In 1897, H.G. Wells proposed humans might actually be able to become invisible in his sci-fi horror novel, The Invisible Man. Now, 120 years later, we’ve remade Wells’ classic into another movie, but we still haven’t quite figured invisibility out.
However, we are getting closer. Scientists, inspired by Wells’ story, have made the first step forward.
In the original The Invisible Man, a scientist eventually achieves invisibility by altering the skin’s refractive index – a number that describes how fast light travels through a material. Wells imagines that the scientist, Griffin, was able to change the refractive index of human skin (which is around 1.4) to match that of air, which is around 1.
That idea is based on real science. If you match the refractive index of an object and a body of liquid, like oil, you can make an object appear to vanish.
Using a protein found in a squid called the opalescent inshore squid (they’re found in the pacific from California to Alaska), scientists recently found a way to change the refractive index of human kidney cells to resemble that of their environment. They’re not quite invisible, but they do become nearly completely transparent when those cells are mixed with a salt solution.
This finding was published Tuesday in the journal Nature Communications.
Alon Gorodetsky is the paper’s lead author and an associate professor of chemical and biomolecular engineering at UC Irvine. He tells Inverse that his goal is to eventually use this technology to make human skin transparent too, which could have implications for cosmetic surgery or cell imaging. But also just because it’s cool.
“From my perspective, it's inspired by a lot of science fiction type stuff that I used to love as a kid – those kinds of fantastic concepts that even H.G. Wells was thinking about 120 years ago,” he says.
Achieving transparency – Cephalopods like cuttlefish, octopuses, and the inshore squid have cells in their bodies called leucophore cells. These can scatter the full spectrum of visible light.
Normally, these creatures look milky white, but they can also scatter the filtered light from seawater, which allows them to blend in with their environments.
In the inshore squid, leucophore cells are found on a strip on the mantle, the main portion of their bodies. When a female is threatened, she can switch the color of a stripe composed of these cells from transparent to opaque white, which can help her "avoid unwanted aggression," the authors write.
These cells can scatter light because they express a protein called reflectin A1, which creates tiny circular particles that scatter light. Gorodetsky and his team engineered embryonic human kidney cells to express that protein, which gave them these tiny, light scattering particles too.
“Our engineered human cells work almost the same way, as far as we can tell, as the natural leucophore cells in squid skin,” he says.
Importantly, the team also found a way to manipulate the transparency of these cells by changing the actual size of these light-scattering particles. Gorodetsky explains that, by adding a salt solution, they were able to make the particles swell in size, and shift in arrangement.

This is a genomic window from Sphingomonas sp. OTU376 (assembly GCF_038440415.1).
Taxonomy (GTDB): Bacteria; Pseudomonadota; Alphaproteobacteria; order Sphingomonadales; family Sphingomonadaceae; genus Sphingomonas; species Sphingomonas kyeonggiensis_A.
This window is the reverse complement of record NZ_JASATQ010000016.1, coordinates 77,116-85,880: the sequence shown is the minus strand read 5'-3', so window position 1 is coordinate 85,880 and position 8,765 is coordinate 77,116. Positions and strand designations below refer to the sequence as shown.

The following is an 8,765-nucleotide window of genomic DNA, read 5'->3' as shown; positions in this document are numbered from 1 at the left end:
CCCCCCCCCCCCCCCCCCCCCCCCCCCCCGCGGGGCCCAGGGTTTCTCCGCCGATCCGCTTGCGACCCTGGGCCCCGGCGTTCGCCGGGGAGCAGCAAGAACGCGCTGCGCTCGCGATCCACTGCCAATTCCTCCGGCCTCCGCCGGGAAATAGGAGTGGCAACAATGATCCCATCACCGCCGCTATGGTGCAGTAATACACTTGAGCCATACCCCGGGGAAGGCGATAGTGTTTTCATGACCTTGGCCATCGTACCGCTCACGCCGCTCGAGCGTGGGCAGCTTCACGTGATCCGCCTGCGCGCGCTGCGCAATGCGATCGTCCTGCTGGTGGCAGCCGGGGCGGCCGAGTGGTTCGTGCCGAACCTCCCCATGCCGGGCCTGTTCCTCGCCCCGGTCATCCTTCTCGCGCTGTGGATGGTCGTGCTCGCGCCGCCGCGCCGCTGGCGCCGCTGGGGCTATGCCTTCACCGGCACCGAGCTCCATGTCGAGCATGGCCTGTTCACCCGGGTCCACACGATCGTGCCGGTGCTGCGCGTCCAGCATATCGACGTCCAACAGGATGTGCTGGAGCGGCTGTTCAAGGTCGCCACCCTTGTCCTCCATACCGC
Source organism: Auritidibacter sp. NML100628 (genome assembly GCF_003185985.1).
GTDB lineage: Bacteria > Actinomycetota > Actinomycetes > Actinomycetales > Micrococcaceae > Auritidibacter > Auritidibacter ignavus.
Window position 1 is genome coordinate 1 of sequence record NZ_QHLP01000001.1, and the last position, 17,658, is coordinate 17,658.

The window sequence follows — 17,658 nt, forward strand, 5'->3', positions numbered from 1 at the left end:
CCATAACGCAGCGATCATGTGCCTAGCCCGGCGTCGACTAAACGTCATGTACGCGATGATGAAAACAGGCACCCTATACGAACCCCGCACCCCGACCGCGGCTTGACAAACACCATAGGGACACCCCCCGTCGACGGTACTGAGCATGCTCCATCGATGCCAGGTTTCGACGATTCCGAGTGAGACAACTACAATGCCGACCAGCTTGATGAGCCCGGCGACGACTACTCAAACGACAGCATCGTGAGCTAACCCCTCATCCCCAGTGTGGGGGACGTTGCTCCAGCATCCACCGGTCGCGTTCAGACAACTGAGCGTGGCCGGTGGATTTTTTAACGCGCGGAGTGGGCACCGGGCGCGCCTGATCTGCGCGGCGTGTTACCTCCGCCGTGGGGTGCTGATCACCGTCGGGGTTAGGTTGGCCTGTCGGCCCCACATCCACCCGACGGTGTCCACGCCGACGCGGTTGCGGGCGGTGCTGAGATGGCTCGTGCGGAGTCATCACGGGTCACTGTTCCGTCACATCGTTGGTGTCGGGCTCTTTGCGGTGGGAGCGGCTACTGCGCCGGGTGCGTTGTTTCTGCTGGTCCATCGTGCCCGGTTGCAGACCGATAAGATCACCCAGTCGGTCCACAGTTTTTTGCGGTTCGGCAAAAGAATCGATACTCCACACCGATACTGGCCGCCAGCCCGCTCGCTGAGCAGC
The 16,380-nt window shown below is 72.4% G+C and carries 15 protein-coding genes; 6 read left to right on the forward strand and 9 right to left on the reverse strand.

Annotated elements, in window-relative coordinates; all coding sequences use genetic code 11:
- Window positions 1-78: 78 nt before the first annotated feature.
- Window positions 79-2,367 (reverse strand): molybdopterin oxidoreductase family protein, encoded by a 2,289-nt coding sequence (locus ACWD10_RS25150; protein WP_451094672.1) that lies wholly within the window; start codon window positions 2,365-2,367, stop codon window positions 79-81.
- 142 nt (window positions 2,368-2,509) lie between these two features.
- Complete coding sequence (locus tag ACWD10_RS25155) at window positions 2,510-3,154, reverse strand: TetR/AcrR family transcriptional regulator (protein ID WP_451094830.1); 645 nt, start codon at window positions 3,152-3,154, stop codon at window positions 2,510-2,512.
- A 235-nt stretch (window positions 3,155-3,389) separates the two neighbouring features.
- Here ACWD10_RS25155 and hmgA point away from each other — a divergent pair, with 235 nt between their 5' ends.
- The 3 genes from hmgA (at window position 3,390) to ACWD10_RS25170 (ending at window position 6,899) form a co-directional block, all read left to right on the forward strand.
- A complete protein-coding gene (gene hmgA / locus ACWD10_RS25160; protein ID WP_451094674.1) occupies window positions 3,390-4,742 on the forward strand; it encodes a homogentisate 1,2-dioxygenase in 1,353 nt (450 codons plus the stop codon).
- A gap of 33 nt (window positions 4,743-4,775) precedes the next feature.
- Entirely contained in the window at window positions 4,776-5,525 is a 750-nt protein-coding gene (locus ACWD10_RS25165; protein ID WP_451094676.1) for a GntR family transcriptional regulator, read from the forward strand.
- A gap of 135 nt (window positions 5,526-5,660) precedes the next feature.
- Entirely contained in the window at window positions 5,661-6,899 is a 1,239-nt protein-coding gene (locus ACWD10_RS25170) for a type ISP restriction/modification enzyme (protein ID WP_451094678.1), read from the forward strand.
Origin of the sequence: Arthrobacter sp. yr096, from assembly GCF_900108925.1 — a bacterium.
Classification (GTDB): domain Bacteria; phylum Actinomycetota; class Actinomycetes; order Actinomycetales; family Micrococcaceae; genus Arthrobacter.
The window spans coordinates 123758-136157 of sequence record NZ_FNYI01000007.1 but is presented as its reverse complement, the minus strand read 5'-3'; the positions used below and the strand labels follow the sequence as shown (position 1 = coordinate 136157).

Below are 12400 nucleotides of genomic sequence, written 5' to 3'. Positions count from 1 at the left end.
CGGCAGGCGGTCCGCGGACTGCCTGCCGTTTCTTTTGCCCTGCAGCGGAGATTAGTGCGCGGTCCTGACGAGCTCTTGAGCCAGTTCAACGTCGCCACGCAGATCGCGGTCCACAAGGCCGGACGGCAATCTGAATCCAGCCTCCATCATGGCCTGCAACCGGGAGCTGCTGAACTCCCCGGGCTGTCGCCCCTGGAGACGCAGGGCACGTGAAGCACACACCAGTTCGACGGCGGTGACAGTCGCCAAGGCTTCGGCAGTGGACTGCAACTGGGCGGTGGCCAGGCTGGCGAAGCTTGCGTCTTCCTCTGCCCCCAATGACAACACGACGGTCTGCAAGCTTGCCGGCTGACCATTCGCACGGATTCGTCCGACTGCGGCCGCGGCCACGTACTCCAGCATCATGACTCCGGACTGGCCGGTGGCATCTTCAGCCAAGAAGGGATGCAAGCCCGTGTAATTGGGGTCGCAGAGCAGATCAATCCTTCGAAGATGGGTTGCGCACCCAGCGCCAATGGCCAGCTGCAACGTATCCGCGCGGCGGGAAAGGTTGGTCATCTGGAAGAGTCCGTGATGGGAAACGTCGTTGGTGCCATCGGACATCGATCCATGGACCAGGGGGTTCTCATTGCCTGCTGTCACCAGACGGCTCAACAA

That allows for fine-tuning of the actual refractive index of these cells, which could allow them to blend into different kinds of environments. To test this, they placed the cells between two slides and coated each with a different concentration of Sodium Chloride (wither 117mM NaCl or 217mM).
When cells were exposed to the lower salt concentrations, the team observed that they were "visibly transparent to the naked eye." When exposed to the higher concentration, they found that the cells reflected slightly more light, and were “visibly opaque to the naked eye" but still easier to see than before.
That change means that this level of transparency is tunable, which could allow scientists to toggle between degrees of transparency, which opens up far more uses for these kinds of transparent cells.
The point of transparency – Using different kinds of techniques, scientists have already progressed to making fully transparent human organs, or see-through mouse brains by applying a detergent that strips away lipids that block light. Some scientists have already created entirely transparent, dead mice, all in the name of being able to see how the body is connected in even greater detail.
Gorodetsky’s method is manipulatable, and can be applied to one specific cell at a time, which has applications for cell imaging, he says. He also imagines these transparent cells could be used for cosmetic surgery – to help hide a scar or create different types of visual effects on the body.
The ultimate goal, though, is larger.
“We'd like to make human skin that can change its transparency, like squid skin. But that is quite a challenging and very arduous project,” he says. “We’re just at the very beginning of opening the possibility of doing it. But that's what gets me excited to go to work in the morning!”
Humans value transparency in their news, politics and social lives. But we also might soon learn to value it in our bodies too.
Abstract: Although many animals have evolved intrinsic transparency for the purpose of concealment, the development of dynamic, that is, controllable and reversible, transparency for living human cells and tissues has remained elusive to date. Here, by drawing inspiration from the structures and functionalities of adaptive cephalopod skin cells, we design and engineer human cells that contain reconfigurable protein-based photonic architectures and, as a result, possess tunable transparency-changing and light-scattering capabilities. Our findings may lead to the development of unique biophotonic tools for applications in materials science and bioengineering and may also facilitate an improved understanding of a wide range of biological systems.